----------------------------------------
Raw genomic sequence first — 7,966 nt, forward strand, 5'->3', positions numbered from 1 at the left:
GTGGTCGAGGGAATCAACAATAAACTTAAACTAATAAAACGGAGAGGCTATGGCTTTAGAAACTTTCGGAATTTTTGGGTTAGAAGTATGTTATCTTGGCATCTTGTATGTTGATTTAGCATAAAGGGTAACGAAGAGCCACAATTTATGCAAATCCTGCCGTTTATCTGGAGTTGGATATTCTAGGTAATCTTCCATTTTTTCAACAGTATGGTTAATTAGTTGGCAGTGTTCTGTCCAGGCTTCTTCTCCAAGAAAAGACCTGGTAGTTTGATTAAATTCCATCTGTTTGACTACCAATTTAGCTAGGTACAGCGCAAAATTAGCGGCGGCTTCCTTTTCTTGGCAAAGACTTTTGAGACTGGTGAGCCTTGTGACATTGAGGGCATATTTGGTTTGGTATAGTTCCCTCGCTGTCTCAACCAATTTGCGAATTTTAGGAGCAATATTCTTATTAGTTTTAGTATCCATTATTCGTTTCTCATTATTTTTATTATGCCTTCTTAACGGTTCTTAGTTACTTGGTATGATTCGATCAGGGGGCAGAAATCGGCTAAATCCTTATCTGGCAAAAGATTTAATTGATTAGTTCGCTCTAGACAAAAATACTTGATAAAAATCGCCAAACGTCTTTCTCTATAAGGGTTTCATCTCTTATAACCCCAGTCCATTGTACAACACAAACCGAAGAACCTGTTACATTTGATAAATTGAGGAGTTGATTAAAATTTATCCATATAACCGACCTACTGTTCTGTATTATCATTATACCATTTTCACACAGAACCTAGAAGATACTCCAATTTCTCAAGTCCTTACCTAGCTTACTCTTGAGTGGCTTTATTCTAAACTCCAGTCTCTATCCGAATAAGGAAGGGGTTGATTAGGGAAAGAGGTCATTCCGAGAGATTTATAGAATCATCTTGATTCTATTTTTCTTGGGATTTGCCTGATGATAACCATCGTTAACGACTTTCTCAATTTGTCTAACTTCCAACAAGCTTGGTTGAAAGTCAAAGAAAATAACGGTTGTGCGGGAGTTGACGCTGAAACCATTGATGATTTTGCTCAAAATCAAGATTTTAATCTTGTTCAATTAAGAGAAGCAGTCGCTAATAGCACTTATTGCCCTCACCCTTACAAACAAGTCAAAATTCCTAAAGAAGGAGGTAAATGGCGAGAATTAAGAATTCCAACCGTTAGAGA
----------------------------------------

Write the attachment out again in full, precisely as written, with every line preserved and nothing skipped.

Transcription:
Raw genomic sequence first — 7,966 nt, forward strand, 5'->3', positions numbered from 1 at the left:
GTGGTCGAGGGAATCAACAATAAACTTAAACTAATAAAACGGAGAGGCTATGGCTTTAGAAACTTTCGGAATTTTTGGGTTAGAAGTATGTTATCTTGGCATCTTGTATGTTGATTTAGCATAAAGGGTAACGAAGAGCCACAATTTATGCAAATCCTGCCGTTTATCTGGAGTTGGATATTCTAGGTAATCTTCCATTTTTTCAACAGTATGGTTAATTAGTTGGCAGTGTTCTGTCCAGGCTTCTTCTCCAAGAAAAGACCTGGTAGTTTGATTAAATTCCATCTGTTTGACTACCAATTTAGCTAGGTACAGCGCAAAATTAGCGGCGGCTTCCTTTTCTTGGCAAAGACTTTTGAGACTGGTGAGCCTTGTGACATTGAGGGCATATTTGGTTTGGTATAGTTCCCTCGCTGTCTCAACCAATTTGCGAATTTTAGGAGCAATATTCTTATTAGTTTTAGTATCCATTATTCGTTTCTCATTATTTTTATTATGCCTTCTTAACGGTTCTTAGTTACTTGGTATGATTCGATCAGGGGGCAGAAATCGGCTAAATCCTTATCTGGCAAAAGATTTAATTGATTAGTTCGCTCTAGACAAAAATACTTGATAAAAATCGCCAAACGTCTTTCTCTATAAGGGTTTCATCTCTTATAACCCCAGTCCATTGTACAACACAAACCGAAGAACCTGTTACATTTGATAAATTGAGGAGTTGATTAAAATTTATCCATATAACCGACCTACTGTTCTGTATTATCATTATACCATTTTCACACAGAACCTAGAAGATACTCCAATTTCTCAAGTCCTTACCTAGCTTACTCTTGAGTGGCTTTATTCTAAACTCCAGTCTCTATCCGAATAAGGAAGGGGTTGATTAGGGAAAGAGGTCATTCCGAGAGATTTATAGAATCATCTTGATTCTATTTTTCTTGGGATTTGCCTGATGATAACCATCGTTAACGACTTTCTCAATTTGTCTAACTTCCAACAAGCTTGGTTGAAAGTCAAAGAAAATAACGGTTGTGCGGGAGTTGACGCTGAAACCATTGATGATTTTGCTCAAAATCAAGATTTTAATCTTGTTCAATTAAGAGAAGCAGTCGCTAATAGCACTTATTGCCCTCACCCTTACAAACAAGTCAAAATTCCTAAAGAAGGAGGTAAATGGCGAGAATTAAGAATTCCAACCGTTAGAGA